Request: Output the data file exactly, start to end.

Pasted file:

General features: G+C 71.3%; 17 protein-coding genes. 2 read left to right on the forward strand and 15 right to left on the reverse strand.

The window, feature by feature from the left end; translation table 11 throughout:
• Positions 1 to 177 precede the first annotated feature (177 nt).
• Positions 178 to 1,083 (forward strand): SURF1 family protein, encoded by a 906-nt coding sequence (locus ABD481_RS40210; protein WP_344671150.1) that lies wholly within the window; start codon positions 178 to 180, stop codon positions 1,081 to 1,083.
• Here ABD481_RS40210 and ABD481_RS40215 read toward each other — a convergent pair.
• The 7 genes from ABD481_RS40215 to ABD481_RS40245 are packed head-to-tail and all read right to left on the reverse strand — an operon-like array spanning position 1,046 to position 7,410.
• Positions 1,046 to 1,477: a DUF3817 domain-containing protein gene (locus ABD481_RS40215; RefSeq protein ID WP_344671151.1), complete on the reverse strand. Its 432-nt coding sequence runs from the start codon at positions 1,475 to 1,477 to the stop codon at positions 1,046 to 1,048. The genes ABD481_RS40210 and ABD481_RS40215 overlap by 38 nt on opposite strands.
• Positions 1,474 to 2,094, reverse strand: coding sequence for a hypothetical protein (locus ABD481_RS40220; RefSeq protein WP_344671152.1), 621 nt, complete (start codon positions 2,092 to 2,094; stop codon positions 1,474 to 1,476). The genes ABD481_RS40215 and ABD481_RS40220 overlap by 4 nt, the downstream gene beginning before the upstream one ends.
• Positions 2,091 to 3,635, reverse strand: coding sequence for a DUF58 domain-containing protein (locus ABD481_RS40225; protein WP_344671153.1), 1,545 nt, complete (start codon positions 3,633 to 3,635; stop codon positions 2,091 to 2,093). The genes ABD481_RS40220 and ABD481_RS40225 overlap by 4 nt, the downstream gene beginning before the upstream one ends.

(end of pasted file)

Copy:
General features: G+C 71.3%; 17 protein-coding genes. 2 read left to right on the forward strand and 15 right to left on the reverse strand.

The window, feature by feature from the left end; translation table 11 throughout:
• Positions 1 to 177 precede the first annotated feature (177 nt).
• Positions 178 to 1,083 (forward strand): SURF1 family protein, encoded by a 906-nt coding sequence (locus ABD481_RS40210; protein WP_344671150.1) that lies wholly within the window; start codon positions 178 to 180, stop codon positions 1,081 to 1,083.
• Here ABD481_RS40210 and ABD481_RS40215 read toward each other — a convergent pair.
• The 7 genes from ABD481_RS40215 to ABD481_RS40245 are packed head-to-tail and all read right to left on the reverse strand — an operon-like array spanning position 1,046 to position 7,410.
• Positions 1,046 to 1,477: a DUF3817 domain-containing protein gene (locus ABD481_RS40215; RefSeq protein ID WP_344671151.1), complete on the reverse strand. Its 432-nt coding sequence runs from the start codon at positions 1,475 to 1,477 to the stop codon at positions 1,046 to 1,048. The genes ABD481_RS40210 and ABD481_RS40215 overlap by 38 nt on opposite strands.
• Positions 1,474 to 2,094, reverse strand: coding sequence for a hypothetical protein (locus ABD481_RS40220; RefSeq protein WP_344671152.1), 621 nt, complete (start codon positions 2,092 to 2,094; stop codon positions 1,474 to 1,476). The genes ABD481_RS40215 and ABD481_RS40220 overlap by 4 nt, the downstream gene beginning before the upstream one ends.
• Positions 2,091 to 3,635, reverse strand: coding sequence for a DUF58 domain-containing protein (locus ABD481_RS40225; protein WP_344671153.1), 1,545 nt, complete (start codon positions 3,633 to 3,635; stop codon positions 2,091 to 2,093). The genes ABD481_RS40220 and ABD481_RS40225 overlap by 4 nt, the downstream gene beginning before the upstream one ends.